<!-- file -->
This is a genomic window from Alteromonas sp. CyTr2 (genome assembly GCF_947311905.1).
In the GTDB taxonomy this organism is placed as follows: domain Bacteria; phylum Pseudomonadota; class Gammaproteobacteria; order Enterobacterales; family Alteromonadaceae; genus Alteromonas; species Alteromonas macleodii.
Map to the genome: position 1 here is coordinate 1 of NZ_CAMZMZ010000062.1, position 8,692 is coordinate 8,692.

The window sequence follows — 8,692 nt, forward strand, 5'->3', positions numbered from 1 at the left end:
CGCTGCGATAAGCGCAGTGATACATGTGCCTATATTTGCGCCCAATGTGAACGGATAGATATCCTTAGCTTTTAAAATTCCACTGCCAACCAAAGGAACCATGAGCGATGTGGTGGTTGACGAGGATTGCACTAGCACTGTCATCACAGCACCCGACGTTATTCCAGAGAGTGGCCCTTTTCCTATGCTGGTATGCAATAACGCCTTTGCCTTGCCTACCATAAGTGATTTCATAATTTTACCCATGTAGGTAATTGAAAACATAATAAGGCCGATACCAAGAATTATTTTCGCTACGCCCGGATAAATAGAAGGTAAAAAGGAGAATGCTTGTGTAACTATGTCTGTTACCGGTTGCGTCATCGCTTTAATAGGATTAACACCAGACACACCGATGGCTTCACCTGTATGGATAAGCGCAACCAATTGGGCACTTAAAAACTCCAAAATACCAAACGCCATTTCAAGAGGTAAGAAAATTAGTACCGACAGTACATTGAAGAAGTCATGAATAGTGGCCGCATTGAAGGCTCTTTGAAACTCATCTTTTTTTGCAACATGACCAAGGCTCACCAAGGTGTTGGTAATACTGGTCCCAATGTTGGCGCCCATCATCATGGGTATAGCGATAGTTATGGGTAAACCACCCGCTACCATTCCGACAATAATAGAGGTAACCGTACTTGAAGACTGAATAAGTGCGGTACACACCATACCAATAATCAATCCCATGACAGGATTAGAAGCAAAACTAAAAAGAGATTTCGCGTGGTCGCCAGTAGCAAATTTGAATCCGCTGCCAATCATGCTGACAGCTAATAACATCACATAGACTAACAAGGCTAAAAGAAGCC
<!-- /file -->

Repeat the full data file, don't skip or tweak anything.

This is a genomic window from Alteromonas sp. CyTr2 (genome assembly GCF_947311905.1).
In the GTDB taxonomy this organism is placed as follows: domain Bacteria; phylum Pseudomonadota; class Gammaproteobacteria; order Enterobacterales; family Alteromonadaceae; genus Alteromonas; species Alteromonas macleodii.
Map to the genome: position 1 here is coordinate 1 of NZ_CAMZMZ010000062.1, position 8,692 is coordinate 8,692.

The window sequence follows — 8,692 nt, forward strand, 5'->3', positions numbered from 1 at the left end:
CGCTGCGATAAGCGCAGTGATACATGTGCCTATATTTGCGCCCAATGTGAACGGATAGATATCCTTAGCTTTTAAAATTCCACTGCCAACCAAAGGAACCATGAGCGATGTGGTGGTTGACGAGGATTGCACTAGCACTGTCATCACAGCACCCGACGTTATTCCAGAGAGTGGCCCTTTTCCTATGCTGGTATGCAATAACGCCTTTGCCTTGCCTACCATAAGTGATTTCATAATTTTACCCATGTAGGTAATTGAAAACATAATAAGGCCGATACCAAGAATTATTTTCGCTACGCCCGGATAAATAGAAGGTAAAAAGGAGAATGCTTGTGTAACTATGTCTGTTACCGGTTGCGTCATCGCTTTAATAGGATTAACACCAGACACACCGATGGCTTCACCTGTATGGATAAGCGCAACCAATTGGGCACTTAAAAACTCCAAAATACCAAACGCCATTTCAAGAGGTAAGAAAATTAGTACCGACAGTACATTGAAGAAGTCATGAATAGTGGCCGCATTGAAGGCTCTTTGAAACTCATCTTTTTTTGCAACATGACCAAGGCTCACCAAGGTGTTGGTAATACTGGTCCCAATGTTGGCGCCCATCATCATGGGTATAGCGATAGTTATGGGTAAACCACCCGCTACCATTCCGACAATAATAGAGGTAACCGTACTTGAAGACTGAATAAGTGCGGTACACACCATACCAATAATCAATCCCATGACAGGATTAGAAGCAAAACTAAAAAGAGATTTCGCGTGGTCGCCAGTAGCAAATTTGAATCCGCTGCCAATCATGCTGACAGCTAATAACATCACATAGACTAACAAGGCTAAAAGAAGCC